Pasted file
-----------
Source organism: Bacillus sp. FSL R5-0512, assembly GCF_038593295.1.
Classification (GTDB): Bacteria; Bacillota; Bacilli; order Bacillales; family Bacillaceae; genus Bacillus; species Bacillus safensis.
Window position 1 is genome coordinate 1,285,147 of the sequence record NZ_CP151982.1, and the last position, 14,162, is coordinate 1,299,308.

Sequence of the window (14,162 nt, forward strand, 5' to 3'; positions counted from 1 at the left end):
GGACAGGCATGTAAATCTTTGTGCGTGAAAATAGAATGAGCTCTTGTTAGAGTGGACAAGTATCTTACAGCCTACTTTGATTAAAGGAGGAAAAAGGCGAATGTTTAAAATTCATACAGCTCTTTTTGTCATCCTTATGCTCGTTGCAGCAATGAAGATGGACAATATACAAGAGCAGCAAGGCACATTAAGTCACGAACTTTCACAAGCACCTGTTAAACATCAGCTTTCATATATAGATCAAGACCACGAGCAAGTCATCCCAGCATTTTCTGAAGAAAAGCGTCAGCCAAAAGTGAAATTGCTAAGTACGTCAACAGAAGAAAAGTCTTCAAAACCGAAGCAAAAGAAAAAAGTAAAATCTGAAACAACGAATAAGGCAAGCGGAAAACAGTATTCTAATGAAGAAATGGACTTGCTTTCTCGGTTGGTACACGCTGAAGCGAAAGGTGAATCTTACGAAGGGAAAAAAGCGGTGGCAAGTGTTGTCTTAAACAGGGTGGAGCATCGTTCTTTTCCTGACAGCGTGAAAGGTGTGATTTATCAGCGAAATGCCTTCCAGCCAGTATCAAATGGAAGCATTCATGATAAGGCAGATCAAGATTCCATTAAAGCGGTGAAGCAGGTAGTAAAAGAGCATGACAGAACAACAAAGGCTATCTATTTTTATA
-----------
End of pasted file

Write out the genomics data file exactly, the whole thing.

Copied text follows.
Source organism: Bacillus sp. FSL R5-0512, assembly GCF_038593295.1.
Classification (GTDB): Bacteria; Bacillota; Bacilli; order Bacillales; family Bacillaceae; genus Bacillus; species Bacillus safensis.
Window position 1 is genome coordinate 1,285,147 of the sequence record NZ_CP151982.1, and the last position, 14,162, is coordinate 1,299,308.

Sequence of the window (14,162 nt, forward strand, 5' to 3'; positions counted from 1 at the left end):
GGACAGGCATGTAAATCTTTGTGCGTGAAAATAGAATGAGCTCTTGTTAGAGTGGACAAGTATCTTACAGCCTACTTTGATTAAAGGAGGAAAAAGGCGAATGTTTAAAATTCATACAGCTCTTTTTGTCATCCTTATGCTCGTTGCAGCAATGAAGATGGACAATATACAAGAGCAGCAAGGCACATTAAGTCACGAACTTTCACAAGCACCTGTTAAACATCAGCTTTCATATATAGATCAAGACCACGAGCAAGTCATCCCAGCATTTTCTGAAGAAAAGCGTCAGCCAAAAGTGAAATTGCTAAGTACGTCAACAGAAGAAAAGTCTTCAAAACCGAAGCAAAAGAAAAAAGTAAAATCTGAAACAACGAATAAGGCAAGCGGAAAACAGTATTCTAATGAAGAAATGGACTTGCTTTCTCGGTTGGTACACGCTGAAGCGAAAGGTGAATCTTACGAAGGGAAAAAAGCGGTGGCAAGTGTTGTCTTAAACAGGGTGGAGCATCGTTCTTTTCCTGACAGCGTGAAAGGTGTGATTTATCAGCGAAATGCCTTCCAGCCAGTATCAAATGGAAGCATTCATGATAAGGCAGATCAAGATTCCATTAAAGCGGTGAAGCAGGTAGTAAAAGAGCATGACAGAACAACAAAGGCTATCTATTTTTATA